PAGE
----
|Name||Old Bank Junior Infant and Nursery School|
|Ofsted Inspection Rating||Inadequate|
|Inspection Date||09 April 2019|
|Address||Taylor Hall Lane, Mirfield, West Yorkshire, WF14 0HW|
|Religious Character||Does not apply|
|Number of Pupils||173 (57% boys 43% girls)|
|Number of Pupils per Teacher||15.3|
|Percentage Free School Meals||48.4%|
|Percentage English is Not First Language||12.1%|
|Pupils with SEN Support||16.8%|
|Catchment Area Information Available||Yes, our catchment area data is FREE|
|Last Distance Offered Information Available||No|
Information about this school
Old Bank Junior, Infant and Nursery School is a smaller-than-average-sized primary school. There is a recently appointed acting headteacher, appointed in February 2019. The school is receiving external support from the local authority, including brokered support from a national leader of education in a neighbouring school. The vast majority of pupils are of White British heritage. The proportion of pupils with SEND is above average. The proportion of pupils with an EHC plan is above average. The proportion of disadvantaged pupils is higher than the national average. Children attend part time in Nursery and full time in Reception. The school has provision for two-year-old children. The school has a breakfast club for its pupils.
Summary of key findings for parents and pupils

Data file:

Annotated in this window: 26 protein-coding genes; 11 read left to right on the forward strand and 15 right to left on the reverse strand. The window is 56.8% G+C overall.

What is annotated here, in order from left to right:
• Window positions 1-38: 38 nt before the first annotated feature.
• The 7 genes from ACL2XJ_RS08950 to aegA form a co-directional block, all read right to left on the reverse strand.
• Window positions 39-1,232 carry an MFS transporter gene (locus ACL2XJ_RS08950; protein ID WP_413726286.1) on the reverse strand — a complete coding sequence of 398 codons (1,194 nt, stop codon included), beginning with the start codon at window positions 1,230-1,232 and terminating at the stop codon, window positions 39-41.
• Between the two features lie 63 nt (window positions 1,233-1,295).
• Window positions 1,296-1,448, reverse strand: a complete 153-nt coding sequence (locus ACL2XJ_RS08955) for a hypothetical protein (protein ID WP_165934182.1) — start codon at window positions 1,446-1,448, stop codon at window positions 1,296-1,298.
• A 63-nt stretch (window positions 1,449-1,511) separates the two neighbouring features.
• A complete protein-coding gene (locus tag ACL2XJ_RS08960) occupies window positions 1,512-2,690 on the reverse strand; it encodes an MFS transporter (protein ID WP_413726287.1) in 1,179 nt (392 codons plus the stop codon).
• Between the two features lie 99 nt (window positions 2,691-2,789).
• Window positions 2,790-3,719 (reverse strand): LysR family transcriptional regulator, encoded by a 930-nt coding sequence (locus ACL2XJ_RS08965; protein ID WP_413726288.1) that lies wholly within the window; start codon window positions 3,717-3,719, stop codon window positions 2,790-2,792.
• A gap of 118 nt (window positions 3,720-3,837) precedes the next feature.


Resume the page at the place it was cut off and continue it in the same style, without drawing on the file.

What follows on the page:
This is an inadequate school Leaders and governors have not addressed the weaknesses in the curriculum, the quality of teaching and pupils’ outcomes. They have not ensured that safeguarding is effective. Leadership capacity to secure improvements is weak. Too much improvement is dependent on the recently appointed acting headteacher. Governors are supportive of the school. However, they have failed to hold leaders to account for poor pupils’ outcomes, the impact of the spending of additional funds the school receives and the effectiveness of safeguarding arrangements. At the end of key stage 2, pupils’ attainment in reading, writing and mathematics is too low. As a result of inadequate teaching over time, current pupils continue to underachieve because they are making weak progress across the curriculum. Very few pupils are working at higher standards in English and mathematics. Appropriate education, health and care (EHC) plans for pupils with special educational needs and/or disabilities (SEND) are in place where required. However, leaders do not check the progress of all pupils with SEND. As a result, they are unable to monitor the effectiveness of additional SEND funding. Leaders have not ensured that the curriculum is well planned. Pupils do not acquire appropriate knowledge, skills and understanding. Pupils’ spiritual, moral, social and cultural development is limited, so pupils are poorly prepared for life in modern Britain. Teachers’ use of assessment is weak and, as a result, work is not matched appropriately to the pupils’ ability. Inconsistencies in behaviour management have resulted in some pupils displaying poor attitudes to their learning, their peers and staff. Exclusions are high, and leaders have not established effective approaches for supporting pupils on return from exclusion. Arrangements for safeguarding are not effective. Leaders have not ensured that all statutory policies and welfare requirements are in place. Consequently, pupils and staff are placed at risk. Some pupils do not feel safe in the school. Leaders have not ensured that statutory policies, risk assessment and welfare checks are in place for the early years provision. The attainment of children in early years is too low and their progress is not sufficiently strong. Some parents, carers and pupils are concerned that the school does not address incidences of bullying quickly enough.